The secret life of a loved one.  Unimaginable, isn’t it?  Devastating, emotional ruin…..but Kerri tells her story with fairness for the father she loved while offering no possible explanation for or understanding of the killer she didn’t know existed.  How could she?  How could anyone?  Her father writes from prison, and she writes in return, initially – and then she turns away.  Fits and starts, years of on-again, off-again therapy, a PTSD diagnosis, a loving, insightful husband, supportive family, a growing strength in her faith, and, to some extent, the saving grace of humor, as in the chapter title “PTSD Blows Chunks”.  Ms. Rawson’s story is a difficult one to read.  How difficult must it have been for her to endure and to tell?

Shop your local indie bookstore for this wrenching memoir. Also available at Amazon.com

Full Disclosure:  A review copy of this book was provided to me by Nelson Books / Thomas Nelson via NetGalley in exchange for an honest review.  I would like to thank the publisher, the author and NetGalley for providing me this opportunity.  All opinions expressed herein are my own.

Last Witnesses: An Oral History of the Children of World War II

When Svetlana Alexievich was awarded the 2015 Nobel Prize in Literature, she was lauded for “her polyphonic writings, a monument to suffering and courage in our time.”  I can’t say anything as good as that.  I don’t think anyone could.  I feel foolish for trying, but I’ll tell you what I can.  Last Witnesses, originally published in 1985, is without preamble other than a quote and a question:  the one referencing millions of Soviet children who died during WWII on the Eastern Front, and the other (Doestoevsky) asking what can be justified if “at least one little tear of an innocent child will be spilled?”  And then it begins with Zhenya, “June 1941…I remember it.  I was very little, but I remember everything…”.  The remembrances of adults who, as children, survived the German invasion of Russia and the cruel, bitter times that followed.  They ran when told to run.  Hid when told to hide.  Held on tight and were pulled away.  101 survivors are included here, and you will read them all.  They compel.

Children of Minsk, Belarus, orphanages, concentration camps, the Siege of Leningrad, and Gypsies, the forgotten ones.  Galina remembers the dogs and cats of Leningrad, a city starving under siege for 900 days, and thinks there should be a monument to them.  Vera, afraid of men ever since the war, says, “I never married.  Never knew love.  I was afraid:  what if I give birth to a boy…”.  Her whole life, you see.  And Leonid.  After the war, his grandfather returns to the ruins of their cottage and gathers family bones in a basket.  The bones don’t even fill the basket.  Leonid says, “So I’ve told you… Is that all?  All that’s left of such horror?  A few dozen words…”.  A few dozen words from each of 101 survivors.  Svetlana Alexievich understands power and lets it speak.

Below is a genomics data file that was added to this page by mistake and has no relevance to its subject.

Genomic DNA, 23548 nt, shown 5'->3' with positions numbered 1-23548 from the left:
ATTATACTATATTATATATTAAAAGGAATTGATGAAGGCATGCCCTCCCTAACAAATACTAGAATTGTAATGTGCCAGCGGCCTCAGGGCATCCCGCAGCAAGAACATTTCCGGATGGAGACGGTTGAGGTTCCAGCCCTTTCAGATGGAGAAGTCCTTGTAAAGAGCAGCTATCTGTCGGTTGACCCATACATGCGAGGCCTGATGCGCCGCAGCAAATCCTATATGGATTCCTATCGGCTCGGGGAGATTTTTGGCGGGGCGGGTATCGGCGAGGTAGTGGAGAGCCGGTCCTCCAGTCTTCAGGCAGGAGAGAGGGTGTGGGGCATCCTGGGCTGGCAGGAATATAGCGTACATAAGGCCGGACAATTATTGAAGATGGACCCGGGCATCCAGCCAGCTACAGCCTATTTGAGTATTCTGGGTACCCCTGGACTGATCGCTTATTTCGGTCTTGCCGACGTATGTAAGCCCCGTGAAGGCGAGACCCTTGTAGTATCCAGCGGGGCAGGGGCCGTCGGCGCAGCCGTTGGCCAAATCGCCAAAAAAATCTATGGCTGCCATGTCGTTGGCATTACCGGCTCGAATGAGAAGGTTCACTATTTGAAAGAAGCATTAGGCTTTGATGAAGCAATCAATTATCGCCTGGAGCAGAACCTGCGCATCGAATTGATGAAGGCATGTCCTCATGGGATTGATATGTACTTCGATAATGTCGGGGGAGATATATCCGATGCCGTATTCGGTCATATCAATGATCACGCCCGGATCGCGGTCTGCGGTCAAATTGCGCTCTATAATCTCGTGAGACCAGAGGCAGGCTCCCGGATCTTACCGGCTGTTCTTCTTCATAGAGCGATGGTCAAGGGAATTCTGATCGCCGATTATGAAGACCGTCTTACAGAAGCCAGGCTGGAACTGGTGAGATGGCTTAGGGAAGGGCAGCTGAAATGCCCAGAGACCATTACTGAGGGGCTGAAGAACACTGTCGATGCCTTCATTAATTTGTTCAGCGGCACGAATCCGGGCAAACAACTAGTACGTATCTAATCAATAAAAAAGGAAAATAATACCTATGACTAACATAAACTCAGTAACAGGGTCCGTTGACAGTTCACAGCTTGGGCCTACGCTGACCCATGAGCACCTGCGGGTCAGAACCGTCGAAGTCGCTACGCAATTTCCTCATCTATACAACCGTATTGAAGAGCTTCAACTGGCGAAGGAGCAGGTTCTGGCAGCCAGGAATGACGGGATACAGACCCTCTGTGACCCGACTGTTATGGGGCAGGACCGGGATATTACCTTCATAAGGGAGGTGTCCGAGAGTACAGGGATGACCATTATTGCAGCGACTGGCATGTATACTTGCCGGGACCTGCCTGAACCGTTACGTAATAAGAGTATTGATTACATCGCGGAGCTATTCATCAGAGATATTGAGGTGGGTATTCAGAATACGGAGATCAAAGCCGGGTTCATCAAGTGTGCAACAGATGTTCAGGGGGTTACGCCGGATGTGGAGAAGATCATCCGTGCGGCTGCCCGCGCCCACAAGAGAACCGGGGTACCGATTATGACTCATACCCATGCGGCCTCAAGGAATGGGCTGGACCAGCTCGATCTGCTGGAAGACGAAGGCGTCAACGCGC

Random House reissues this testament available on July 2.  Pre-order from your local indie bookstore or from Amazon.com.

Full Disclosure:  A review copy of this book was provided to me by Random House Publishing Group / Random House via NetGalley in exchange for an honest review.  I would like to thank the publisher, the author and NetGalley for providing me this opportunity.  All opinions expressed herein are my own.

The Wild Boy: A Memoir

Italian writer Paolo Cognetti grew up in the city, but until the age of twenty, spent summers in the Italian Alps, free to roam, a wild boy.  At thirty, Paolo suffers a rough patch and cannot write.  So he reads.  Thoreau’s Walden, Jon Krakauer’s Into The Wild, and Elisee Reclus, The History of a Mountain, and he decides to return to the Alps hoping to live an essential life and to find that wild boy again.  Renting a refurbished cabin at 6,000 feet above sea level, he spends three seasons there, “…where the last conifer trees gave way to summer pastures.”  Not dangerously isolated as was Chris McCandless of Krakauer’s book, Paolo has a couple neighbors across the way; there are summer cowherds who come and go; and he even gains a dog that didn’t make the cut as a herding dog.  While this book is neither as gripping and gritty as Into The Wild nor as introspective and philosophical as Walden, Cognetti is an excellent writer, and this is a beautiful book.  Did he find what he was looking for?  Did he even know what he was seeking after all?  Do any of us?  Get away for a while with Mr. Cognetti, and find something for yourself in his breathtaking Alps.

Currently scheduled to hit bookstores on July 2, 2019. The Wild Boy can be pre-ordered here from your local indie bookseller or click here to order from Amazon.

Full Disclosure:  A review copy of this book was provided to me by Atria Books via NetGalley in exchange for an honest review.  I would like to thank the publisher, the author and NetGalley for providing me this opportunity.  All opinions expressed herein are my own.